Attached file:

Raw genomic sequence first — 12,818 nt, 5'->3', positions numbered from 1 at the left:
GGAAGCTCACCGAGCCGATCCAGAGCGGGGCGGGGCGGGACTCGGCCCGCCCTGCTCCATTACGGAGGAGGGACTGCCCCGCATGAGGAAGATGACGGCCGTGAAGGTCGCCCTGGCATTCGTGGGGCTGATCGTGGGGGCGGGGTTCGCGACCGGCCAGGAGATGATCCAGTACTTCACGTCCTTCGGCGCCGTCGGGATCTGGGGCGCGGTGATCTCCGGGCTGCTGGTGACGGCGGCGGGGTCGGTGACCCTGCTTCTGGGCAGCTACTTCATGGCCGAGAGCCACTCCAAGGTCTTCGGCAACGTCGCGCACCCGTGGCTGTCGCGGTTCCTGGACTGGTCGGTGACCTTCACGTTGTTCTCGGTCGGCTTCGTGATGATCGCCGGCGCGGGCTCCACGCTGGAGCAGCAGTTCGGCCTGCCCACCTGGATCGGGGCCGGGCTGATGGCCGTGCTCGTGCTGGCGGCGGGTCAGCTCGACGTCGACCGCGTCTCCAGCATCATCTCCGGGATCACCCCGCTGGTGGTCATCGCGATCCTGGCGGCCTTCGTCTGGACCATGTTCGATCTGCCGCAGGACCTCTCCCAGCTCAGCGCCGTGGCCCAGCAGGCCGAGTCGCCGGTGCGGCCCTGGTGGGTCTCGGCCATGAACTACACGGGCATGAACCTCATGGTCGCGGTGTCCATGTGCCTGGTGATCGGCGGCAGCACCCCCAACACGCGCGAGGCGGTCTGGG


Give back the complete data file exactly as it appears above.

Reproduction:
Raw genomic sequence first — 12,818 nt, 5'->3', positions numbered from 1 at the left:
GGAAGCTCACCGAGCCGATCCAGAGCGGGGCGGGGCGGGACTCGGCCCGCCCTGCTCCATTACGGAGGAGGGACTGCCCCGCATGAGGAAGATGACGGCCGTGAAGGTCGCCCTGGCATTCGTGGGGCTGATCGTGGGGGCGGGGTTCGCGACCGGCCAGGAGATGATCCAGTACTTCACGTCCTTCGGCGCCGTCGGGATCTGGGGCGCGGTGATCTCCGGGCTGCTGGTGACGGCGGCGGGGTCGGTGACCCTGCTTCTGGGCAGCTACTTCATGGCCGAGAGCCACTCCAAGGTCTTCGGCAACGTCGCGCACCCGTGGCTGTCGCGGTTCCTGGACTGGTCGGTGACCTTCACGTTGTTCTCGGTCGGCTTCGTGATGATCGCCGGCGCGGGCTCCACGCTGGAGCAGCAGTTCGGCCTGCCCACCTGGATCGGGGCCGGGCTGATGGCCGTGCTCGTGCTGGCGGCGGGTCAGCTCGACGTCGACCGCGTCTCCAGCATCATCTCCGGGATCACCCCGCTGGTGGTCATCGCGATCCTGGCGGCCTTCGTCTGGACCATGTTCGATCTGCCGCAGGACCTCTCCCAGCTCAGCGCCGTGGCCCAGCAGGCCGAGTCGCCGGTGCGGCCCTGGTGGGTCTCGGCCATGAACTACACGGGCATGAACCTCATGGTCGCGGTGTCCATGTGCCTGGTGATCGGCGGCAGCACCCCCAACACGCGCGAGGCGGTCTGGG